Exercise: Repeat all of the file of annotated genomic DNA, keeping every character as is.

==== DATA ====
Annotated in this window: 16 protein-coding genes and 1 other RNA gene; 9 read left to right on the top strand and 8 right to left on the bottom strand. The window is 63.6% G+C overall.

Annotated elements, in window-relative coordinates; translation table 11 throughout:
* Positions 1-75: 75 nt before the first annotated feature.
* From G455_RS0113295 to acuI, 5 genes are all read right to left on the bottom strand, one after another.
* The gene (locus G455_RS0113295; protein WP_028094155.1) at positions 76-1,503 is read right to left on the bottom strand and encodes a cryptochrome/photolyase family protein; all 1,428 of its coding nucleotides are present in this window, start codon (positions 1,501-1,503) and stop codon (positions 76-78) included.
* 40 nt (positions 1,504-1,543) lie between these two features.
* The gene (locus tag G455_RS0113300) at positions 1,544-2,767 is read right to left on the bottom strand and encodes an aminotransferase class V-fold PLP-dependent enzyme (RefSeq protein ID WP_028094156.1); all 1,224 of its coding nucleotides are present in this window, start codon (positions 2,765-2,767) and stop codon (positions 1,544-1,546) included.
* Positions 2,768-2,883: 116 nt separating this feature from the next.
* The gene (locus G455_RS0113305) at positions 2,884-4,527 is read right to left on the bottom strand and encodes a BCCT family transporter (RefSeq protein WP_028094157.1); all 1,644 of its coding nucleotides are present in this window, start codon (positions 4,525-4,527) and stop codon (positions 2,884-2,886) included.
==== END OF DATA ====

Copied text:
Annotated in this window: 16 protein-coding genes and 1 other RNA gene; 9 read left to right on the top strand and 8 right to left on the bottom strand. The window is 63.6% G+C overall.

Annotated elements, in window-relative coordinates; translation table 11 throughout:
* Positions 1-75: 75 nt before the first annotated feature.
* From G455_RS0113295 to acuI, 5 genes are all read right to left on the bottom strand, one after another.
* The gene (locus G455_RS0113295; protein WP_028094155.1) at positions 76-1,503 is read right to left on the bottom strand and encodes a cryptochrome/photolyase family protein; all 1,428 of its coding nucleotides are present in this window, start codon (positions 1,501-1,503) and stop codon (positions 76-78) included.
* 40 nt (positions 1,504-1,543) lie between these two features.
* The gene (locus tag G455_RS0113300) at positions 1,544-2,767 is read right to left on the bottom strand and encodes an aminotransferase class V-fold PLP-dependent enzyme (RefSeq protein ID WP_028094156.1); all 1,224 of its coding nucleotides are present in this window, start codon (positions 2,765-2,767) and stop codon (positions 1,544-1,546) included.
* Positions 2,768-2,883: 116 nt separating this feature from the next.
* The gene (locus G455_RS0113305) at positions 2,884-4,527 is read right to left on the bottom strand and encodes a BCCT family transporter (RefSeq protein WP_028094157.1); all 1,644 of its coding nucleotides are present in this window, start codon (positions 4,525-4,527) and stop codon (positions 2,884-2,886) included.